Date of Submission
Doctor of Psychology (PsyD)
Robert A. DiTomasso, Ph.D., ABPP, Chair, Department of Psychology
Barbara Golden, Psy.D., ABPP, Chairperson
Takako Suzuki, Ph.D
Dennis D. Shoemaker, PsyD
There is currently a shortage of ordained ministers to fill the current vacancies in Lutheran churches due, in part, to the multiplicity of pastoral roles, the stressors clergy encounter in their vocation, and poor self-care. This exploratory research found a statistically significant, small, negative relationship when examining the relationship between clergy self-care practices and perceived levels of stress. The research did not support a relationship between clergy self-care practices and perceived levels of stress when mediated by clergy spiritual maturity. Other predictor variables such as first vocation, gender, spousal financial contributions and stress also did not yield statistically significant results in the relationship with stress. The current research used A Shortened Stress Evaluation Tool (ASSET), Spiritual Assessment Inventory (SAl), and a Clergy Self-Care Questionnaire (CSC) to examine the relationship between these factors. When all factors are taken into consideration, self-care appears to be the most important factor in mitigating clergy stress.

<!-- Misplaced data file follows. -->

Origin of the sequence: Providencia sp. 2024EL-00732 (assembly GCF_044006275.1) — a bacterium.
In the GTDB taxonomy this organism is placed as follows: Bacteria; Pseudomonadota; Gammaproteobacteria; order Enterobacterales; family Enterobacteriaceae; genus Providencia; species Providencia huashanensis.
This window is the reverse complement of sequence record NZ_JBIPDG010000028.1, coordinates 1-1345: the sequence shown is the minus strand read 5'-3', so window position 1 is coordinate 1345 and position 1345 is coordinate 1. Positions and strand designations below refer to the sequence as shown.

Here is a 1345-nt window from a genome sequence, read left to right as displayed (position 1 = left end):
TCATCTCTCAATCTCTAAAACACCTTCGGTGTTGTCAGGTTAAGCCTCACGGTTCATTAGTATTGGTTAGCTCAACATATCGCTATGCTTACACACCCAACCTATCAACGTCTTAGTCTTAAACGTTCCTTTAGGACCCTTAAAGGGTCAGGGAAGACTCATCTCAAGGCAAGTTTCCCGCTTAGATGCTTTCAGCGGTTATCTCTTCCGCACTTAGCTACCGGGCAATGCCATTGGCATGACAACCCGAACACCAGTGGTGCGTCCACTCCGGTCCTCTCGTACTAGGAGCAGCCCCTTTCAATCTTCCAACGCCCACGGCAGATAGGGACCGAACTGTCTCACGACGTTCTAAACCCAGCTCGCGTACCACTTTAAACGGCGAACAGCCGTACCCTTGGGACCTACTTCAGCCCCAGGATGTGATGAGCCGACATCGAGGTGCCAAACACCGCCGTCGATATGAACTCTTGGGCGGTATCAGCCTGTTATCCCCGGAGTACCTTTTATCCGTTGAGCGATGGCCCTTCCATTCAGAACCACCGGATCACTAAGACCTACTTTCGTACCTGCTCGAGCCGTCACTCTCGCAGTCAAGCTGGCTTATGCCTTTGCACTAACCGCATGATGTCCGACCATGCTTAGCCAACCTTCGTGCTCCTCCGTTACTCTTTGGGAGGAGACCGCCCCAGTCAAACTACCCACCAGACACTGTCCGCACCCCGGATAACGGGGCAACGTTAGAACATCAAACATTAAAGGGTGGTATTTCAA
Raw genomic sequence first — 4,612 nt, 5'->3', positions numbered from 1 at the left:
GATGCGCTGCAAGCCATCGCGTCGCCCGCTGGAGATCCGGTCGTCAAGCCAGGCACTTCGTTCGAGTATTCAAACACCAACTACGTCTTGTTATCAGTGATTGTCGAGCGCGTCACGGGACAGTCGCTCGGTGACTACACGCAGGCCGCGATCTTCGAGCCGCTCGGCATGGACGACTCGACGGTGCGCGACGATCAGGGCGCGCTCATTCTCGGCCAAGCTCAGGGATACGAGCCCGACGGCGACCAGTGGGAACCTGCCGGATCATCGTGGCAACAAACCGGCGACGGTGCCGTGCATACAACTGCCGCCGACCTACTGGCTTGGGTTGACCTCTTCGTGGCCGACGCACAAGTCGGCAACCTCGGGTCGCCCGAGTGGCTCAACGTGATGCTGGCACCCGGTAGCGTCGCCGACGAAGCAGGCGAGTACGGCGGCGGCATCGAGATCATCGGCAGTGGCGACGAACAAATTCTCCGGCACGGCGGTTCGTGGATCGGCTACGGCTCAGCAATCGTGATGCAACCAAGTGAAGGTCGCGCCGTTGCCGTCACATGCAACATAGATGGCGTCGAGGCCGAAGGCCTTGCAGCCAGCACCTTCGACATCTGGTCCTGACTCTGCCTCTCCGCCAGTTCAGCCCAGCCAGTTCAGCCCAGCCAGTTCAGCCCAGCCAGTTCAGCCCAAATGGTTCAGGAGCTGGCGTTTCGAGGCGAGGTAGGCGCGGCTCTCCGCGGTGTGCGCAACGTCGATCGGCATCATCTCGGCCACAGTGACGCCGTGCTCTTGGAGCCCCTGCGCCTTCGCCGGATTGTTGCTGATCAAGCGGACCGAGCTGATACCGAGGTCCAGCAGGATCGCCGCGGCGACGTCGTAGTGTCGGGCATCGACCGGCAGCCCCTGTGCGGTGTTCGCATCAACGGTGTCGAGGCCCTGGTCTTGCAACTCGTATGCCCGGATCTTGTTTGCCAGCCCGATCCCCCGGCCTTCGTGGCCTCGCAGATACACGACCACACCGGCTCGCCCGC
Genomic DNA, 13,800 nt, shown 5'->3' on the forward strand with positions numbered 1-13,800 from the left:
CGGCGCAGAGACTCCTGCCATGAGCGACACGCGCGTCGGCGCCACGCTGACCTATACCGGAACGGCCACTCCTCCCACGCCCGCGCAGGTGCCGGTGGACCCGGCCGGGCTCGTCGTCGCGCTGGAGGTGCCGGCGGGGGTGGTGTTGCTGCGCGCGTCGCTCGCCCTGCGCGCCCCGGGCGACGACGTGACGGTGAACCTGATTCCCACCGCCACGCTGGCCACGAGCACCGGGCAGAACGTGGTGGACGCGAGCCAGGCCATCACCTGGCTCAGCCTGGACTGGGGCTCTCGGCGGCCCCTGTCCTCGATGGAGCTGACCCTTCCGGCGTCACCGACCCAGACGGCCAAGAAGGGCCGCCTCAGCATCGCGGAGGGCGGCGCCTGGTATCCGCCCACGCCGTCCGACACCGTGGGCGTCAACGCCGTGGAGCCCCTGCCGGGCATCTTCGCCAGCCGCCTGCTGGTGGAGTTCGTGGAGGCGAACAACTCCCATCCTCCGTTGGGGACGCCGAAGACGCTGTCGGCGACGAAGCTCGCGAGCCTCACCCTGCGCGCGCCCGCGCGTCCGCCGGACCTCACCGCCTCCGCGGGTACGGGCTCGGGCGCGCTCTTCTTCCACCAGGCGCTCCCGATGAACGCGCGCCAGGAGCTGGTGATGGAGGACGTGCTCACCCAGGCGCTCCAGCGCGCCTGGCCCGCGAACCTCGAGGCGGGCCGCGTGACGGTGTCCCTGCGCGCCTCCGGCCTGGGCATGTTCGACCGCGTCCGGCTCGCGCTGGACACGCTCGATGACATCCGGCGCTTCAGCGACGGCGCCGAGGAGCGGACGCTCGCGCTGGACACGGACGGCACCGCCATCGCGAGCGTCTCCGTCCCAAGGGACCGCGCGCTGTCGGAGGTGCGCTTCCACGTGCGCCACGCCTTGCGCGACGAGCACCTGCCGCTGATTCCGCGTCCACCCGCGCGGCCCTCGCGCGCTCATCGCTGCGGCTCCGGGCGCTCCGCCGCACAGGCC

Brant, David W., "Spirituality as a Mediator in the Relationship Between Self-care Practices and Perceived Stress Levels Among Lutheran Clergy" (2010). PCOM Psychology Dissertations. 163.